By Robert B. Tucker
Finding good employees has never been more challenging than it is in today's tight market, and retaining them is even tougher. Companies now face the most competitive job market in decades, and losing employees can ravage your bottom line. Consider the productivity and replacement costs involved when an employee walks out the door. Research indicates losing one employee costs a company an average of $50,000. So how do you retain employees? Here are seven strategies that will help:
1. Create a Great Environment
Build a supportive and challenging workplace where communication is encouraged, initiative is rewarded and development is provided. A good work environment offers employees interesting work, growth opportunities, ongoing training and a chance to be heard. This environment needs to be supported by a strong, well-defined culture, and maintained by managers who take an interest in their employees. Create the kind of place employees want to return to, not run from.
2. Support Your Employees
Talk with your employees. Make sure they know their jobs and your expectations. Provide employees with clear goals and the information resources necessary to work toward them. Include two-way conversations that allow employees to be heard. Value employees' input and include them in the decision-making process. Provide opportunities for making meaningful contributions. Good employee-management relationships are essential. The Gallup Organization's study of 80,000 managers in 400 companies found an employee's relationship with his direct boss is more important for employee retention than pay and perks.
3. Provide Ongoing Training and Development
This is key to keeping employees--and keeping them enthusiastic. Involve your people in the discovery of new opportunities and innovations. Develop them through mentoring programs. Provide learning opportunities at every level of the organization in the form of seminars, educational opportunities or training programs. Armed with new skills and motivated by the learning process, employees will gladly assume new responsibilities and meet challenges with greater initiative. As long as workers are learning and stretching, they will keep adding value in the form of tangible end results, and will stick around.
Take the time to find out how your people are doing. Find out what their needs are and whether those needs are being met. Find out how the company can support its employees. Make it a priority to have the conversation now. Take time to ask them, "What are the kinds of things that will keep you? What kinds of opportunities, growth, etc., do you want?" Make it easy to move and grow within the company and employees will be less likely to look outside. Never assume they can't be lured away.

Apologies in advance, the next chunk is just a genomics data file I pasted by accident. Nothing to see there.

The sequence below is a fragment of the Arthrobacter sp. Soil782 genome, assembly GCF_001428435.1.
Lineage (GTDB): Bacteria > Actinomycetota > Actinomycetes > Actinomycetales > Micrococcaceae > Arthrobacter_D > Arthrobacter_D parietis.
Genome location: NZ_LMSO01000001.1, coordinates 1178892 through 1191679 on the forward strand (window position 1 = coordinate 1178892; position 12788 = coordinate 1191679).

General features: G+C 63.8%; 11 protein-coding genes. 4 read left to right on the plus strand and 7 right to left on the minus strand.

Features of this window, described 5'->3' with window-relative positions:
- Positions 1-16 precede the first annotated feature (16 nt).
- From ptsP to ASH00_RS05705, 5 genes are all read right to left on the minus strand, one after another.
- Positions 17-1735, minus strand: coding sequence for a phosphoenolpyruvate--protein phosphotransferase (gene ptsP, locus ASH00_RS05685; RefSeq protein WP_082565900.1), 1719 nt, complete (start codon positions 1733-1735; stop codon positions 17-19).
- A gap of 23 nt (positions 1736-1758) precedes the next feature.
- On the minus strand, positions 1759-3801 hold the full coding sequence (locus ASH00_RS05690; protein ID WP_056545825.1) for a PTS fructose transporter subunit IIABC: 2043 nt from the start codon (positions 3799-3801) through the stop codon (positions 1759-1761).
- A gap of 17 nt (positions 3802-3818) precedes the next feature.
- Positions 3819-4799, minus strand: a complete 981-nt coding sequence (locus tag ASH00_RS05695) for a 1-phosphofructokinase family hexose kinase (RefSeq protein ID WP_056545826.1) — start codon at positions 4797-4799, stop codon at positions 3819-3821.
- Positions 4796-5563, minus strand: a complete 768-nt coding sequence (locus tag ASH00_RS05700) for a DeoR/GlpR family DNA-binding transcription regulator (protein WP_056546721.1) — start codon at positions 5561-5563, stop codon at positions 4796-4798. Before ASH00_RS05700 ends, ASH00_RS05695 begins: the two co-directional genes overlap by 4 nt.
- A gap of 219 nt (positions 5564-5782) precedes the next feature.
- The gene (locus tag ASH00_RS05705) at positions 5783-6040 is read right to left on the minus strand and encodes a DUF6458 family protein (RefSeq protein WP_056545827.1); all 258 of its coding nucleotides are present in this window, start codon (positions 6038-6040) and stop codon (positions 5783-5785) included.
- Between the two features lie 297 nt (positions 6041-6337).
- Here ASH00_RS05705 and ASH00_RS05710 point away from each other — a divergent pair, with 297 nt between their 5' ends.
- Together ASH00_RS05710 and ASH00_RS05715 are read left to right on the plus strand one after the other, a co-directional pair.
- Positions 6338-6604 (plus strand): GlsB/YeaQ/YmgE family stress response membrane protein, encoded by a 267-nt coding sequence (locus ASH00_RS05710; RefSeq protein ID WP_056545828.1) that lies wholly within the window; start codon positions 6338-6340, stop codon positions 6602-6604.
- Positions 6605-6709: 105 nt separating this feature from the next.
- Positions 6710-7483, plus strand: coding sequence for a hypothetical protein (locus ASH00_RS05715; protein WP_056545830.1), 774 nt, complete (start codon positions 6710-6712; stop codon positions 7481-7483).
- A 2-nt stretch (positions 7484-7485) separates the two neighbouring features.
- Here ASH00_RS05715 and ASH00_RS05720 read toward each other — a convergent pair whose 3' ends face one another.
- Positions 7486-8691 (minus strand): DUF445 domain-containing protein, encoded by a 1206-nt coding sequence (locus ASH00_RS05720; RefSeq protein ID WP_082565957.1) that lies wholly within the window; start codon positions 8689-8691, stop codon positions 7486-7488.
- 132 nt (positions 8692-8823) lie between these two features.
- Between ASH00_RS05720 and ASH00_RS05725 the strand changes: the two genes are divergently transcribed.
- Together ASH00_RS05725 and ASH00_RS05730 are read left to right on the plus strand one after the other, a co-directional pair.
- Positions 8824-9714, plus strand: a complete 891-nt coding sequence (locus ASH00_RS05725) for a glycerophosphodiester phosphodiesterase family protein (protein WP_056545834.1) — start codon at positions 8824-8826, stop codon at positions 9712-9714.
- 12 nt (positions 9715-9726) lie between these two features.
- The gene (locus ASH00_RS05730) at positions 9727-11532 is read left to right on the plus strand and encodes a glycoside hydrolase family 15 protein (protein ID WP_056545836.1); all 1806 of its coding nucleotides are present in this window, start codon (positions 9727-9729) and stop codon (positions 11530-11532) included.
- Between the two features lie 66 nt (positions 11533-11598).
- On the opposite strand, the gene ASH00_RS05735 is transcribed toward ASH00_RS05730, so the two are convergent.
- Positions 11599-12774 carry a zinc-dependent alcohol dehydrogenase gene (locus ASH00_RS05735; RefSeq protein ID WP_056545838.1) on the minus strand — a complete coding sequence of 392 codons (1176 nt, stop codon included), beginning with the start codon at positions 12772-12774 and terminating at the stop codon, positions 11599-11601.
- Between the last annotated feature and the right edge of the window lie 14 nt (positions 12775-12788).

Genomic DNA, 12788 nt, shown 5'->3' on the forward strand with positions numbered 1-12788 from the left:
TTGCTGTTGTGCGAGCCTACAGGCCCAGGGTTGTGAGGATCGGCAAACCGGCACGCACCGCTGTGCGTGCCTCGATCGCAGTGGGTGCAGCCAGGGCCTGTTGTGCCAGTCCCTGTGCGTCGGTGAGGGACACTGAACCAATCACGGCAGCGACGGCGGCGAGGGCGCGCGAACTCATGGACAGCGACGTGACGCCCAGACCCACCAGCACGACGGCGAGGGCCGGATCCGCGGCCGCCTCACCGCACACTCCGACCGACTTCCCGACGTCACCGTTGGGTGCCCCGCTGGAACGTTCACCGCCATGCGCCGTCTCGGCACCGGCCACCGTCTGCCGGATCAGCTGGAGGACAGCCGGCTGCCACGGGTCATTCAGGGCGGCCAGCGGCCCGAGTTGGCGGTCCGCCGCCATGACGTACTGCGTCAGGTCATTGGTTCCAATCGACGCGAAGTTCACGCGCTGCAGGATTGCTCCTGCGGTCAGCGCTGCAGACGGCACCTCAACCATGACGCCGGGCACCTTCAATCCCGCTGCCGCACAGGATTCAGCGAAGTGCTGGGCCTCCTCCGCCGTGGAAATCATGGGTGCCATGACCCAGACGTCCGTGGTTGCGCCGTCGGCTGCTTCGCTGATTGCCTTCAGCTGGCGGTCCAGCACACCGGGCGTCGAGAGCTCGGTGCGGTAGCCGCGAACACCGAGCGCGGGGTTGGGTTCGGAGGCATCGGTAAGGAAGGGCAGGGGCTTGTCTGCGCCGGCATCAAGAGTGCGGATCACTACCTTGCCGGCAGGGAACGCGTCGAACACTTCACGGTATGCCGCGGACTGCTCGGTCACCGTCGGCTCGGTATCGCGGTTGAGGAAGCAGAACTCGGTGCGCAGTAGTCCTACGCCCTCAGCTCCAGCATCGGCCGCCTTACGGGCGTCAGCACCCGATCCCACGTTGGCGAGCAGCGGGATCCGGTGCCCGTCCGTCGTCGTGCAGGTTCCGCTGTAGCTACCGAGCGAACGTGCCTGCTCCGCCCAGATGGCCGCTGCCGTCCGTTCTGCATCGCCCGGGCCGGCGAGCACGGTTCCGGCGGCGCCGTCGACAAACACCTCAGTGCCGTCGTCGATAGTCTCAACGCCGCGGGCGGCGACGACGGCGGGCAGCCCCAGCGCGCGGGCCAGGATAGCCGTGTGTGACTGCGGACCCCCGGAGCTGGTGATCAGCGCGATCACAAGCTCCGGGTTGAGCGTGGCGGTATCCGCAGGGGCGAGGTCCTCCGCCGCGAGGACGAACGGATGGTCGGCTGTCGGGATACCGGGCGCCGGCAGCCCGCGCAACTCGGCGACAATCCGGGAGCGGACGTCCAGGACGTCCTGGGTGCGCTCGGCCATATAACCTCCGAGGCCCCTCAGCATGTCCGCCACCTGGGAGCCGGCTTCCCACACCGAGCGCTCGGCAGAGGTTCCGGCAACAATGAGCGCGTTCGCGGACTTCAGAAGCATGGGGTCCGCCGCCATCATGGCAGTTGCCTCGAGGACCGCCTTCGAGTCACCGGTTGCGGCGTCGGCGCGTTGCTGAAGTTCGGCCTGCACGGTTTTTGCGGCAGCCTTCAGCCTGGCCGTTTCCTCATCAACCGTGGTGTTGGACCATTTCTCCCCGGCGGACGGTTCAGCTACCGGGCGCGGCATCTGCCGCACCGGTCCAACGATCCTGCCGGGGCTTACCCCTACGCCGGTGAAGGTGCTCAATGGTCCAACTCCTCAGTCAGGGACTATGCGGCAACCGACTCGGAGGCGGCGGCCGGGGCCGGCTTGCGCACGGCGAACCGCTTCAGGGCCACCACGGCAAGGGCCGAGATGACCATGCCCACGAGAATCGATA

5. Rev Up Recognition
Respect and appreciation earn respect and appreciation. Employees often say they never hear the words "thank you" from their bosses. Genuine appreciation costs nothing, but can yield significant benefits. You need to let employees know how much you appreciate them--regularly. Recognize even the little accomplishments. Give employees "brag" time to acknowledge their successes. Companies are recognizing their people more by acknowledging work, birthdays and milestones at meetings.
6. Make Work Fun
How can you make work more of an adventure? How can you get your people to want to come to work? When was the last time you celebrated some victory in your company, some milestone that everybody can get excited about? Find ways within your company to make your employees want to work and succeed. Create an atmosphere that celebrates success. One company has instigated a plan called "corporate cookies" to build employee camaraderie. One afternoon a week, cookies are delivered and everyone sits around the office talking about "what is going right." Simple things like this can have a big effect.
7. Walk Your Talk
Employees are looking to the workplace--and to you as the leader--for authenticity. It is one of the most critical criteria in retention. Southwest Airlines, a company that has shown steady profits year after year, receives fewer customer complaints and maintains greater retention of employees than any other U.S. airline. According to Fortune magazine, Southwest is also one of the most desirable companies to work for in America. What is Herb Kellaher, the company's CEO, doing right? He is making work fun, but he is also walking his talk. There is an authenticity about management that puts out company values and lives by them. Kellaher said recently, "Figure out what your values are, because once you figure out what your values are, the rest falls into place."
Robert B. Tucker, president of The Innovation Resource in Santa Barbara, Calif., provides customized keynotes and seminars on the topic of "Managing the Future: Age Waves in the Workforce." For more information, call 805.682.1012 or e-mail firstname.lastname@example.org.